Draco FAQ

We’ll be updating this FAQ as we get additional information from the various involved parties. Where possible, links to additional/source material have been provided.

What is fracking?

From the NRDC:

“Modern high-volume hydraulic fracturing is a technique used to enable the extraction of natural gas or oil from shale and other forms of “tight” rock (in other words, impermeable rock formations that lock in oil and gas and make fossil fuel production difficult). Large quantities of water, chemicals, and sand are blasted into these formations at pressures high enough to crack the rock, allowing the once-trapped gas and oil to flow to the surface.”

For more information, visit:
Hydraulic Fracturing 101 at Earthworks.org
Fracking 101 at the NRDC (the Natural Resources Defense Council)

Where is the Draco pad?

The proposed Draco pad is located northwest of CR 6 and CR 7 at the Crestone Hub. View on Google Maps.

How many wells are proposed at the Draco pad?

26 new wells are proposed to be drilled from the Draco pad, extending over 5 miles west from the Crestone Hub into Boulder County.

Where are they drilling? Or, what is the extent of the horizontal/directional wellbores?

The wellbores extend over 5 miles west from the Crestone Hub, loosely bound by Erie Parkway to the north, Hwy 287 to the west, Arapahoe Rd and CR 4 to the south, and CR 7 to the east.

Where can I get details on the Weld County Oil & Gas Location Assessment (WOGLA)?

All the application materials for the Draco WOGLA submittal are available on the Weld County web site. To view the attached documents, choose the Attachments item from the Record Info dropdown.

You may also view the regulations for the WOGLA process as adopted in August 2020.

Where can I get details on the Oil & Gas Development Plan (OGDP) at the Energy & Carbon Commission (ECMC)?

The Draco OGDP is currently in completeness review with the ECMC, meaning a Form 2C is in process, and related Form 2A and Form 2Bs have not yet passed completeness. Documents for the OGDP are available on the COGIS database.

  • Search for Draco documents at the Hearings eFiling System using DNRCOG Docket Number 240100004
  • While it doesn’t appear online yet, the Form 2A is in draft status with document number 403550304
How do the Draco directional wellbores intersect with those drilled at Pratt and Waste Connections in 2017?

The Draco wellbores (in blue) completely cover/intersect with the wellbores at the Pratt and Waste Connections pads. Because these segments lie outside of the proposed drilling and spacing unit (DSU), we expect the operator will not frac directly adjacent to the Pratt and Waste Connections wellbores. There are 87 wells within the proposed DSU with significant risk of interference, aka “frac hits.” For a detailed view, see our Draco Map. Data obtained from the ECMC GIS viewer.

How close is the Draco pad to the Westerly development?

The Draco pad is less than 2,000 ft from the homes to be built at the Westerly development, including a middle school and a neighborhood park.

How will the Draco pad affect residents in other neighborhoods such as Erie Highlands, Sunset, Grandview, Erie Commons, and Compass?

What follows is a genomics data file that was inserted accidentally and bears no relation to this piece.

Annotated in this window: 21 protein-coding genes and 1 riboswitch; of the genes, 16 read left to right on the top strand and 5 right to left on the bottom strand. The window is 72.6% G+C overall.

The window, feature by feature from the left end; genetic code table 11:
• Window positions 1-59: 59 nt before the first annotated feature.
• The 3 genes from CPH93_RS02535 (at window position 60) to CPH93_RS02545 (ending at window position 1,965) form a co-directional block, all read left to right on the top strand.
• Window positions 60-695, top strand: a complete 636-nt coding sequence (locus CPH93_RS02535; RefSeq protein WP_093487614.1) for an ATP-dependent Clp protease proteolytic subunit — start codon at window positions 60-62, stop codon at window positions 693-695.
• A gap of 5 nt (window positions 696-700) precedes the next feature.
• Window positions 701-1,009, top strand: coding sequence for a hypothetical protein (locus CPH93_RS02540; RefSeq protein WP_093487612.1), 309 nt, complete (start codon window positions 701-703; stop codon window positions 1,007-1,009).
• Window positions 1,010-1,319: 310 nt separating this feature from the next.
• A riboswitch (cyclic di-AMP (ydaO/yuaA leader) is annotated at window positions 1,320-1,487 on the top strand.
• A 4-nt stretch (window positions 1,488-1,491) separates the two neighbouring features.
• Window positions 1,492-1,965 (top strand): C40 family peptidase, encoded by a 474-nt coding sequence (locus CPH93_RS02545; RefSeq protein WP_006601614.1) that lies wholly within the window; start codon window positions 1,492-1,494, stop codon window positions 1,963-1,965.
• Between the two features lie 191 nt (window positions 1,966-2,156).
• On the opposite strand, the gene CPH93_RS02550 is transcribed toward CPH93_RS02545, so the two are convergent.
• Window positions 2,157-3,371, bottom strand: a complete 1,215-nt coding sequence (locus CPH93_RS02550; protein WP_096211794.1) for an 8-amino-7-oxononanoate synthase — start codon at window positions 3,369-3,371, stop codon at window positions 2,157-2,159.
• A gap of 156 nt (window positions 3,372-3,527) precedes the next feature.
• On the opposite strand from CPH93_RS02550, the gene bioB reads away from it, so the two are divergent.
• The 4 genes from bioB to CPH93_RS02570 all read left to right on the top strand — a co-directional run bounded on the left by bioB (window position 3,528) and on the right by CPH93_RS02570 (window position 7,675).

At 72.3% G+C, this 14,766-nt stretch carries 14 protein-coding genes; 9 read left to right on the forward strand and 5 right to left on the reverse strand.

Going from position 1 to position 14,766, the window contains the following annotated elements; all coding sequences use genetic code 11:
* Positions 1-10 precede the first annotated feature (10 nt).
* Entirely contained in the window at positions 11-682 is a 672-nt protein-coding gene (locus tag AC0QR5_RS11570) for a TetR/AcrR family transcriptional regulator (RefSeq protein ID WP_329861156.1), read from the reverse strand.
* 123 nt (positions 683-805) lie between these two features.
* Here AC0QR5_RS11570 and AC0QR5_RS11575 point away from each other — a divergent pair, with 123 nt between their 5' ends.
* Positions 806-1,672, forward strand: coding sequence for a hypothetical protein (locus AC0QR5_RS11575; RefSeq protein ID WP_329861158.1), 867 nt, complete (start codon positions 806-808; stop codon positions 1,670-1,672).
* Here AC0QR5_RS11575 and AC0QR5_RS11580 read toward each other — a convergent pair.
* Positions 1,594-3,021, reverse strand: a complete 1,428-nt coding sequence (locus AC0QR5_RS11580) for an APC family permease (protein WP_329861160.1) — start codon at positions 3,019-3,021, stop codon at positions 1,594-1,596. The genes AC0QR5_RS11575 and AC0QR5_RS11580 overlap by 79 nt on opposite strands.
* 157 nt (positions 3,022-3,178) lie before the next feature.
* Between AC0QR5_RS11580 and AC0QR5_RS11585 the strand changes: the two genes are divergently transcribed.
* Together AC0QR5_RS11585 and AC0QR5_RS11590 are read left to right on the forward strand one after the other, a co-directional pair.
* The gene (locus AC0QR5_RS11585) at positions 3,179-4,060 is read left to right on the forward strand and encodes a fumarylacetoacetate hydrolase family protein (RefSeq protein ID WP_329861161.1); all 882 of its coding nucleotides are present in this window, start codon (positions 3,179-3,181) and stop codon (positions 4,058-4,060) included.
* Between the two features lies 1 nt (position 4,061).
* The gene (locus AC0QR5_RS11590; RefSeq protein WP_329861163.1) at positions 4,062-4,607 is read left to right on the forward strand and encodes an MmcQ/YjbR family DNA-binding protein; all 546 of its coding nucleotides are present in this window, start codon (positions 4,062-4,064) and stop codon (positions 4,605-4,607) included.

During the drilling and completions processes, residents will be at increased risk for volatile organic compounds (VOCs), noise, and traffic along Erie Parkway and CR 5/6/7. They’ll also be at increased risk for the hundreds of plugged & abandoned wells in the area experiencing interference from the directional wellbores, where the immense pressures of the hydraulic fracturing process may cause these wells to fail (Erie currently has 238 plugged and abandoned wells within its boundaries).

How much water will be used to frac these wells?

Recently drilled wells in the area have used a median of 15 million gallons of water, so we expect the project to permanently poison over 400 million gallons of water.

Where will operator get the water to frac these wells?

Most likely, the operator will purchase water from a local water ditch company.

Are there air quality monitoring stations nearby?

Yes, since 2021, the Town of Erie has contracted with Ajax Analytics to monitor air quality nearby. You may view a map of the monitoring network on Google Earth, or view data collected from these monitoring stations on Ajax Analytics’ web site.

How will this affect the development at Westerly?

In accordance with the Town of Erie Reciprocal Setback Standards ordinance adopted in 2021, “no external boundary of a new residential lot, structure that requires a certificate of occupancy, park, sports field, or playground shall be located less than two thousand (2,000) feet from the oil and gas Working Pad Surface.” For now, we’re assuming the developer would be unable to plat new lots within that radius and yes, they would be unable to start building the new middle school until the wells have been completed/fracked and are in production.

What about mine and subsidence concerns?

According to Jill Carson of the Colorado Geolocial Survey in materials provided for the WOGLA, “some of the proposed wells may encounter rubble zones and possible voids associated with the mine workings. The applicant should be made aware of the undermining and potential (but probably low) subsidence hazard in this area.”

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